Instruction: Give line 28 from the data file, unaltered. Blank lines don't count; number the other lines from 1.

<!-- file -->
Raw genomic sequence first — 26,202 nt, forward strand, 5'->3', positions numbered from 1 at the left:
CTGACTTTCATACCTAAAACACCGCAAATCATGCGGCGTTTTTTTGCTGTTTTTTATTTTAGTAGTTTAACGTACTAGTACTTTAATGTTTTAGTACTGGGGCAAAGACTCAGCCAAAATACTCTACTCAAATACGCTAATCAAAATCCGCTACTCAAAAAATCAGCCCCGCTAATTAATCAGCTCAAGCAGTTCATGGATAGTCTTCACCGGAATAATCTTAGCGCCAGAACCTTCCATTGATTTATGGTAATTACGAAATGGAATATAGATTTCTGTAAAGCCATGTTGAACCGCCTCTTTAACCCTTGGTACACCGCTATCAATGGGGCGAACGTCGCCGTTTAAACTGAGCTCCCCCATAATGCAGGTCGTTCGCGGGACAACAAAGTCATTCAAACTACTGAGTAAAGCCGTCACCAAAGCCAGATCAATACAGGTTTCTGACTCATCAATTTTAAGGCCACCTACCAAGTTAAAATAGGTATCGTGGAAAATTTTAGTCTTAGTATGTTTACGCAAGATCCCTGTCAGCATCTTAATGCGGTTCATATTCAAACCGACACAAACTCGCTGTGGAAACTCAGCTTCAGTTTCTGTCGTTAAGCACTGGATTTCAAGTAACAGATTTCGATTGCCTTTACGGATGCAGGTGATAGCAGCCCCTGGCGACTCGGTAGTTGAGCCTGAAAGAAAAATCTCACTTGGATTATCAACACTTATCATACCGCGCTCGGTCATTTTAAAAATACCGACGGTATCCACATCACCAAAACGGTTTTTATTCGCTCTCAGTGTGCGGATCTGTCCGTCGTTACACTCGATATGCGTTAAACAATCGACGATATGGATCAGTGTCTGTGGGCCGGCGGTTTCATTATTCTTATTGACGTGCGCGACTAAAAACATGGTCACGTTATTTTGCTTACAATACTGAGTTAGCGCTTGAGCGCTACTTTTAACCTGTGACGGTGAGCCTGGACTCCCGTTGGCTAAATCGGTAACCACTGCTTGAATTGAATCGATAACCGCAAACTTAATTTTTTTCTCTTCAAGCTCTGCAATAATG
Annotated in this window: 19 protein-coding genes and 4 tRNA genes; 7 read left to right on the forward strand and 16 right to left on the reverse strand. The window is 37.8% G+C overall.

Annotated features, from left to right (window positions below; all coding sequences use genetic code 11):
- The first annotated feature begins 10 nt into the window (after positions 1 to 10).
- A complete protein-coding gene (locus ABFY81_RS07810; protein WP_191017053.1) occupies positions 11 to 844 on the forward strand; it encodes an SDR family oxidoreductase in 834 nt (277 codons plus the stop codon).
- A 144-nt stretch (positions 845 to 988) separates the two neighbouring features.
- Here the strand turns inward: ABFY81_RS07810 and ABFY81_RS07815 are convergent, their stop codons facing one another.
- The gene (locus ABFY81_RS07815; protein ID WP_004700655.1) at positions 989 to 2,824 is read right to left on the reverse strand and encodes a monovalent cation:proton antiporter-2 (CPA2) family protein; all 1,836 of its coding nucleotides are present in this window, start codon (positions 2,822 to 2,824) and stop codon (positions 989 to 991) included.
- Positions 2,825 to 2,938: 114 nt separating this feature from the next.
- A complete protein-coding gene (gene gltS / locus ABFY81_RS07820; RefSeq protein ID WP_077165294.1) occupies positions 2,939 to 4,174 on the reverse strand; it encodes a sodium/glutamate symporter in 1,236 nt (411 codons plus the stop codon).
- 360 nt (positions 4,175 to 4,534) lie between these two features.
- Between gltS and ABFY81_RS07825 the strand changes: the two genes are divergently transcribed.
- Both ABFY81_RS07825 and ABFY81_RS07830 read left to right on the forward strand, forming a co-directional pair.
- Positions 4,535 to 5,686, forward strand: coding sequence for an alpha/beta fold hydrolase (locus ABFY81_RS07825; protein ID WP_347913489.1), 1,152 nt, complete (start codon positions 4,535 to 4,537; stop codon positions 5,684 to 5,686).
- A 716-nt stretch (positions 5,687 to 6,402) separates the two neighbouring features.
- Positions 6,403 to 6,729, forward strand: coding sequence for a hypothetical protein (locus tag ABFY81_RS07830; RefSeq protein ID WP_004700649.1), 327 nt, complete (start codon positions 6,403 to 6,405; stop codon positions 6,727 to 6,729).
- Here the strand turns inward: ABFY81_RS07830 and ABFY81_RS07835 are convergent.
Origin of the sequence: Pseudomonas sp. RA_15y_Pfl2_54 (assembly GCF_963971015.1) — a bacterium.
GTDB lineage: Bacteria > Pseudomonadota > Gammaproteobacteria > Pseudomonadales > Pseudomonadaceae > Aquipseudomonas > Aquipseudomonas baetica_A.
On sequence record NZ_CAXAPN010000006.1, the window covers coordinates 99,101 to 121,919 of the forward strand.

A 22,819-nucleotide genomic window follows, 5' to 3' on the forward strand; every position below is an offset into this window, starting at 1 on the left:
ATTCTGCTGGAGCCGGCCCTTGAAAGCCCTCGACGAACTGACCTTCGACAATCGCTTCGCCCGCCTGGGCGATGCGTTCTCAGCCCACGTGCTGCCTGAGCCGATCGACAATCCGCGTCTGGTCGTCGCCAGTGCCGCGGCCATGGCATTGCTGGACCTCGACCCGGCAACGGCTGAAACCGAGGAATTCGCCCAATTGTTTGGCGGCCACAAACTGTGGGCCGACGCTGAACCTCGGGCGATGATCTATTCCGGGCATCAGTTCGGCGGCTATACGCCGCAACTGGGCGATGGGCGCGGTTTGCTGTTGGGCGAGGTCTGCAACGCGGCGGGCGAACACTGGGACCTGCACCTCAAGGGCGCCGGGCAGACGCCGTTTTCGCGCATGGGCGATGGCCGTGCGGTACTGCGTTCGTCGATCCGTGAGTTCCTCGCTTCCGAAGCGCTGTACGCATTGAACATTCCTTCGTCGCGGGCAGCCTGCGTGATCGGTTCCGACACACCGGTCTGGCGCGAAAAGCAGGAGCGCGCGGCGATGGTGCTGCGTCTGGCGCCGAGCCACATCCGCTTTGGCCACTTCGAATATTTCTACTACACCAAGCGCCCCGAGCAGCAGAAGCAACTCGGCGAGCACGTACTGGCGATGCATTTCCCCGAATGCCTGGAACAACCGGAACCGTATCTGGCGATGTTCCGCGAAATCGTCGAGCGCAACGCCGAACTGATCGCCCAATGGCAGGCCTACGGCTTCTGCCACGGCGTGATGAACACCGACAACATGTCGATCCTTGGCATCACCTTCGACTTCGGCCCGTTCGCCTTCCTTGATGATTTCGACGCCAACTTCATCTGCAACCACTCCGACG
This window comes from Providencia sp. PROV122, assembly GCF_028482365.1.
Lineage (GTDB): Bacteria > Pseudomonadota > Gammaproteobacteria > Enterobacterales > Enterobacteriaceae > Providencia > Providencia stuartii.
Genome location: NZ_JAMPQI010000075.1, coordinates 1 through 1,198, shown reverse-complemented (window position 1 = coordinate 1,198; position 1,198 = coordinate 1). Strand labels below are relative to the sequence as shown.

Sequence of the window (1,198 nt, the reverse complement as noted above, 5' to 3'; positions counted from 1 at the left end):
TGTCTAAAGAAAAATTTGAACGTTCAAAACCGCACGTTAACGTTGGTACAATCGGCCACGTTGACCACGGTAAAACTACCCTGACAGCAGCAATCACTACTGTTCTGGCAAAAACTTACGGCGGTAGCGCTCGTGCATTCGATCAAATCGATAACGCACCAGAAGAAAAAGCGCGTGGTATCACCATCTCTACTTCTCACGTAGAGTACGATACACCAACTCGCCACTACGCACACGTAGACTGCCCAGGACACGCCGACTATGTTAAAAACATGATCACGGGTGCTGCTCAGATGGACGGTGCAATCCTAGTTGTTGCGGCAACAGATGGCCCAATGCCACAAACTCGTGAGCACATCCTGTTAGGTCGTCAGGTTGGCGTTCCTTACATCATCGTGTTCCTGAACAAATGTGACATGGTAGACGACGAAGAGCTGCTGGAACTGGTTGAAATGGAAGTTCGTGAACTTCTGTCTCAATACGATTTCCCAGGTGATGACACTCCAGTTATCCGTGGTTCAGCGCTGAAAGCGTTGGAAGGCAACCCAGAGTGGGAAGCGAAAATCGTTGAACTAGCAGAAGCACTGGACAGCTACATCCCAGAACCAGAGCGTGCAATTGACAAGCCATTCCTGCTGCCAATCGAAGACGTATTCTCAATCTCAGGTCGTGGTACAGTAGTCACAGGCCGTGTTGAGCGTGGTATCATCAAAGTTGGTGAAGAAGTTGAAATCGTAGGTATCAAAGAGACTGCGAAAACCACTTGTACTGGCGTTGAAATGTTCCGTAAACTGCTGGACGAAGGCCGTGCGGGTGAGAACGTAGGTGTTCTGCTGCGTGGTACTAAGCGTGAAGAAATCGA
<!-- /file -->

TGTCTAAAGAAAAATTTGAACGTTCAAAACCGCACGTTAACGTTGGTACAATCGGCCACGTTGACCACGGTAAAACTACCCTGACAGCAGCAATCACTACTGTTCTGGCAAAAACTTACGGCGGTAGCGCTCGTGCATTCGATCAAATCGATAACGCACCAGAAGAAAAAGCGCGTGGTATCACCATCTCTACTTCTCACGTAGAGTACGATACACCAACTCGCCACTACGCACACGTAGACTGCCCAGGACACGCCGACTATGTTAAAAACATGATCACGGGTGCTGCTCAGATGGACGGTGCAATCCTAGTTGTTGCGGCAACAGATGGCCCAATGCCACAAACTCGTGAGCACATCCTGTTAGGTCGTCAGGTTGGCGTTCCTTACATCATCGTGTTCCTGAACAAATGTGACATGGTAGACGACGAAGAGCTGCTGGAACTGGTTGAAATGGAAGTTCGTGAACTTCTGTCTCAATACGATTTCCCAGGTGATGACACTCCAGTTATCCGTGGTTCAGCGCTGAAAGCGTTGGAAGGCAACCCAGAGTGGGAAGCGAAAATCGTTGAACTAGCAGAAGCACTGGACAGCTACATCCCAGAACCAGAGCGTGCAATTGACAAGCCATTCCTGCTGCCAATCGAAGACGTATTCTCAATCTCAGGTCGTGGTACAGTAGTCACAGGCCGTGTTGAGCGTGGTATCATCAAAGTTGGTGAAGAAGTTGAAATCGTAGGTATCAAAGAGACTGCGAAAACCACTTGTACTGGCGTTGAAATGTTCCGTAAACTGCTGGACGAAGGCCGTGCGGGTGAGAACGTAGGTGTTCTGCTGCGTGGTACTAAGCGTGAAGAAATCGA